In summer we seriously dropped the ball on travel quarantine, and the public are wise to it. Some 54 per cent of people believe we should ban all travel from countries classified as “red” by the European Centre for Disease Control based on infection rates, and 18 per cent think travellers from red countries should restrict movements for 14 days, while another 17 per cent think this could be shortened to five days with a negative test result. This week, almost all European countries are classed as “red”, with the exceptions of Norway, Finland, Iceland, and Ireland; which are classed as “orange”. There are currently no “green” countries in Europe.
On November 27th, the Government announced its exit strategy from Level 5, which doesn’t draw on public opinion. The same day, the Independent Scientific Advocacy Group (ISAG) published an alternative strategy for the sustainable reopening of society, without rolling lockdowns.
The ISAG proposal involved a seven-point plan:
1. suppress Sars-CoV-2 infections to single digits or better,
2. prevent new seeding with enforced 14-day quarantine on international travel,
3. actively manage Border counties with existing public health barriers (local restrictions) and Australian-style “border bubbles” to prevent Border community disruption,
4. reduce infections with hygiene and ventilation advice,
5. better resource public health physicians and enhance the co-ordination of the test/trace infrastructure,
6. introduce regional “green zones” to protect Covid-free areas, and
7. support people affected by isolation and businesses interrupted by restrictions. Vaccines could be considered a point 8.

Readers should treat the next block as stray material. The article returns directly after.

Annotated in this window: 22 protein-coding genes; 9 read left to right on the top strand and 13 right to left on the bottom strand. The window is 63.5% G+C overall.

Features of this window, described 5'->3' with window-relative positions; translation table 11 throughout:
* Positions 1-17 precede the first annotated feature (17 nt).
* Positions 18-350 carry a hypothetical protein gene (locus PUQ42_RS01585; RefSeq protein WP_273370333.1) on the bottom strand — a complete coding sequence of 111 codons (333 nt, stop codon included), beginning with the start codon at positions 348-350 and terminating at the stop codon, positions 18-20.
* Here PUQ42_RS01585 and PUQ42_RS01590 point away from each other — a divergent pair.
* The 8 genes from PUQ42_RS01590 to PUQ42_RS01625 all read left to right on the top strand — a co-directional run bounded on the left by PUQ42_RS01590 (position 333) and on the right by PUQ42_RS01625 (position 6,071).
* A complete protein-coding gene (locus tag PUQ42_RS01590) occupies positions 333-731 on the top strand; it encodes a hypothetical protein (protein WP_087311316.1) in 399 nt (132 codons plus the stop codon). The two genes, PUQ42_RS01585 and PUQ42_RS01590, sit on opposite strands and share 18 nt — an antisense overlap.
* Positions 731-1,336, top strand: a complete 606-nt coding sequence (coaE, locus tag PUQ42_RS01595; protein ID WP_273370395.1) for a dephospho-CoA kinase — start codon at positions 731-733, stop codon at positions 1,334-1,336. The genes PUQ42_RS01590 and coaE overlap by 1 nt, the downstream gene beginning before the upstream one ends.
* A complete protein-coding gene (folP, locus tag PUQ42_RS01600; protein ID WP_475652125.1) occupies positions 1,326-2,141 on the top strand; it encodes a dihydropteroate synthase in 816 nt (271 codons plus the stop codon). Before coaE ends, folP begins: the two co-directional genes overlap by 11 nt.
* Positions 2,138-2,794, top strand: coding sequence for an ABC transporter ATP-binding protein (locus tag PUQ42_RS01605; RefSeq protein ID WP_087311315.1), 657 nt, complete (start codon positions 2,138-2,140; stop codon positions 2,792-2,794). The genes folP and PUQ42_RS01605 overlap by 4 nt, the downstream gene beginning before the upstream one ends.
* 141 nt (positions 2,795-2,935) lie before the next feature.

There is much to improve, but the biggest holes may lie in Levels 1 and 2. We cannot expect to keep the virus suppressed when we open up with hundreds of new cases per day, or when we have unrestricted international travel. But it’s these measures that the silent majority seem to want. Some call it the sustainable reopening of the economy. Some call it learning from successful countries. Some call it “zero Covid” or “Covid zero”. Some call it “aggressive suppression” or “near-elimination”. Some just call it good public health management. Some might call it democracy.
The important thing is to engage at all levels of control, and keep infections down to single digits
It’s never going to be perfect. The important thing is to engage at all levels of control, and keep infections down to single digits so that our public health professionals can suppress all outbreaks. If we can get to zero community transmission (not absolute zero) we can open fully. Failing that, we can at least live in Level 1 restrictions without lockdowns, instead of rolling between Levels 3 and 5.
The Government strategy has ignored public health advice and public opinion. Who benefits? Nobody really. We’re taking a myopic, short-term approach that creates risk and uncertainty for businesses into 2021. It also moves the burden of care to “personal responsibility”, relieving our leaders of the pressures of government responsibility.
Most of us want to avoid a third wave of infections. Nobody credibly believes that a vaccine can guard against one in winter or spring.
Government needs to start listening to the public, and take responsibility for preventing a third lockdown using a scientifically and democratically informed strategy. Lobby groups should look towards the long-term interests of their membership. The public needs to make their voices heard much more clearly. And scientists need to improve their communication skills.
Tomás Ryan is associate professor in the school of biochemistry and immunology at Trinity College Dublin and a member of the Independent Scientific Advocacy Group